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The charts below show the way in which the International Phonetic Alphabet (IPA) represents Danish pronunciations in articles. For a guide to adding IPA characters to articles, see {{IPA-da}} and Wikipedia:Manual of Style/Pronunciation § Entering IPA characters.

See Danish phonology for a more thorough look at the sounds of the language.

Consonants
IPA Examples English approximations
ɕ Sjælland [ˈɕɛˌlænˀ][1] sheep
ð øde [ˈøːðə] bathe
ð̩ skinnede [ˈskenð̩ðə] the book (pronounced quickly)
f fod [ˈfoðˀ] fan
h hat [ˈhæt] hill
j jord [ˈjoɐ̯ˀ] yawn
k god [ˈkoðˀ] scan
kone [ˈkʰoːnə] car
l lov [ˈlɒʊ̯] lake
solen [ˈsoˀl̩n] bottle
m mod [ˈmoðˀ] man
København [kʰøpm̩ˈhau̯ˀn] rhythm
n node [ˈnoːðə] noon
vinden [ˈvenˀn̩] sudden
ŋ lang [ˈlaŋˀ] ring
ŋ̍ ryggen [ˈʁœkŋ̍] like ring but longer
p bog [ˈpɔu̯ˀ] spare
pol [ˈpʰoˀl] pack
ʁ rød [ˈʁœðˀ] French parler
s sod [ˈsoðˀ] soon
t dåb [ˈtɔˀp] start
tak [ˈtˢak] too
tjener [ˈtɕeːnɐ][1] chin
v våd [ˈvɔðˀ] very
Semivowels
ɐ̯ er [ˈæɐ̯] near
mig [ˈmai̯] yawn
hav [ˈhau̯] "ocean" want
Vowels
IPA Examples English approximation
a tak [ˈtˢak] art
rane [ˈʁaːnə] father
ɒ ånd [ˈɒnˀ], og [ˈɒu̯] off
ɒː kord ˈ[ˈkʰɒːt] dog
æ frisk [ˈfʁæsk], kat [ˈkʰæt] hat
æː gade [ˈkæːðə] bad
e bed [ˈpeð] ("garden plot") exact
ɛ ven [ˈvɛn] bed
mene [ˈmeːnə] somewhat like phase
ɛː mæle [ˈmɛːlə]
i tisse [ˈtˢisə] Scottish and South African beat
mile [ˈmiːlə] Scottish and South African be
o flod [ˈfloðˀ] somewhat like oak
ɔ ost [ˈɔst]
kone [ˈkʰoːnə] somewhat like go
ɔː måle [ˈmɔːlə]
ø nød [ˈnøðˀ] somewhat like nurse
œ bønne [ˈpœnə]
ɶ tør [ˈtˢɶɐ̯ˀ] ("dry")
øː løber [ˈløːpɐ] "runner" somewhat like fur
œː afgrøde [ˈæu̯kʁœːðə]
ɶː røre [ˈʁɶːɐ]
u ud [ˈuðˀ] boot
hule [ˈhuːlə] food
y tyk [ˈtˢyk] somewhat like cute
synlig [ˈsyːnli] somewhat like feud
Stress
ˈ  ˌ husmor [ˈhusˌmoɐ̯]
Stød
ˀ ti [ˈtˢiˀ] button
Unstressed-only
ɐ løber [ˈløːpɐ] "runner" but
ə hoppe [ˈhɒpə] balance
ɪ kage [ˈkʰæːɪ][2] hit
ʊ mave [ˈmæːʊ][2] foot

Comparison to other phonetic transcription schemes

Materials published elsewhere use somewhat different conventions from those used at. For example, it is a longstanding tradition to transcribe the open back rounded vowel [ɒ] in ånd [ˈɒnˀ] 'spirit' with ⟨ʌ⟩, but that is not standard IPA usage.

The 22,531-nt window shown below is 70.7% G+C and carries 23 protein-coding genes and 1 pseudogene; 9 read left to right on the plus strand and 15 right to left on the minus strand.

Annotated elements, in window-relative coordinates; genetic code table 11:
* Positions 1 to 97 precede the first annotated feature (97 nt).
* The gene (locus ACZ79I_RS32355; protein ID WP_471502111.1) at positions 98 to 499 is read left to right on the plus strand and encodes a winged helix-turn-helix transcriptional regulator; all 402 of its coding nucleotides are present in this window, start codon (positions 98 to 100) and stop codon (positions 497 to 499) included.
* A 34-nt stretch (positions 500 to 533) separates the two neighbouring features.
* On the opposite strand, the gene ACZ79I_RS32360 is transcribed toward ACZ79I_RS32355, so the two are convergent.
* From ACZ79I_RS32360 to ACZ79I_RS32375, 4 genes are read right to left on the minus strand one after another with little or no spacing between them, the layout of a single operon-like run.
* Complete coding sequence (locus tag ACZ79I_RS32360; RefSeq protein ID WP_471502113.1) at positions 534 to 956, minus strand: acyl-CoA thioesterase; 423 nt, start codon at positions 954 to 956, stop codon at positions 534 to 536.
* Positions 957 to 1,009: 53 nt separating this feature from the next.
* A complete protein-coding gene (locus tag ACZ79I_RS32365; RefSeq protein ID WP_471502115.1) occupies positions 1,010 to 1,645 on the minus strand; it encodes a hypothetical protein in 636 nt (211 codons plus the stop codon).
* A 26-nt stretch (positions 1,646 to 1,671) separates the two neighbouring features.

This section compares the IPA system used at with the system used in some other works. The actual phonetic value of each symbol is listed in the last collumn for the sake of clarity.

Symbols preceded by a dagger ⟨†⟩ are either non-IPA or IPA symbols used in a non-standard manner.

IPA Allan, Holmes & Lundskær-Nielsen (2000) Basbøll (2005) Den Danske Ordbog Grønnum (2001) Grønnum (2005) Haberland (1994) IPA (2010) Krech et al. (2009) Narrow transcription[3]
a ɑ ɑ ɑ ɑ ɑ ɑ a a [ä]
ɑ: ɑː ɑː ɑː ɑː ɑː [äː]
ɐ ɔ ɐ ʌ[a] ʌ[a] ɐ ɐ ər, r ɔ [ɒ̽]
ɐ̯ ɐ̯ ɐ̯ ʌ̯ ɐ̯ ɐ̯ r ɔ̯ [ɒ̯̽]
ɒ ɔ ʌ / ɒ[b] ʌ / ɒ[b] ʌ / ɒ[b] ʌ / ɒ[b] ʌ / ɒ[b] ʌ / †ʌr [ɒ̽] / [ɔ]
ɒː ɔ: ɒː ɒː ɒː ɒː ɒː ɔːr ɒː [ɔː]
æ a a / æ[c] a / æ[c] a / æ[c] a / æ[c] a / ɛ[c] a æ [æ] / [ɛ]
æː a: æː æː æː æː ɛː æː [ɛː]
ɕ ɕ ɕ ɕ ɕ sj ʂ [ɕ]
ð ð ð ð ð ð ð ð ð [ðˠ˕˗]
ð̩ ð̩ ð̩ ð̩ ð̩ ð̩ ð̩ [ð̩ˠ˕˗]
e e e e e e e e []
e: e̝ː [e̝ː]
ɛ ɛ ɛ ϵ ɛ ɛ ɛ ɛ [e]
ɛː ɛ: ɛː ϵː ɛː ɛː e̞ː ɛː ɛː []
ə ə ə ə ə ə ə ə ə [ə]
f f f f f f f f [f]
h h h h h h h h h [h]
i i i i i i i i i [i]
i ɪ̯[d] j[d] j[d] j[d] i [i̯ ~ e̯][d]
i: []
ɪ ɪ ɪ [ɪ]
j j j j j j j j [j]
k ɡ ɡ̊ ɡ ɡ̊ ɡ̊ ɡ ɡ ɡ̊ [k]
k k k k ɡ̊ʰ [kʰ]
l l l l l l l l l [l]
[l̩]
m m m m m m m m m [m]
[m̩]
n n n n n n n n n [n]
[n̩]
ŋ ŋ ŋ ŋ ŋ ŋ ŋ ŋ ŋ [ŋ]
ŋ̍ ŋ̩ ŋ̩ ŋ̩ [ŋ̍]
o o o o o o o o []
o: [o̝ː]
ɔ å ɔ ɔ ɔ ɔ ɔ ɔ [ɔ̽]
ɔː å: ɔː ɔː ɔː ɔː ɔː ɔː [ɔ̽ː]
ø ø ø ø ø ø ø̝ ø ø [ø]
øː ø: øː øː øː øː ø̝ː øː øː [øː]
œ œ œ œ œ œ ø̞ œ œ [œ̝]
œː œ: œː œː œː œː ø̞ː œː œː [œ̝ː]
ɶ œ ɶ ɶ ɶ / œ̞[e] ɶ / œ̞[e] œ ɶ [œ ~ ɶ̝]
ɶː œ: ɶː ɶː ɶː / œ̞ː[e] ɶː / œ̞ː[e] œː ɶː [œː ~ ɶ̝ː]
p b b b b [p]
p p p p b̥ʰ [pʰ]
ʁ r ʁ ʁ ʁ ʁ ʁ r ʁ [ʁ̞]
s s s s s s s s [s]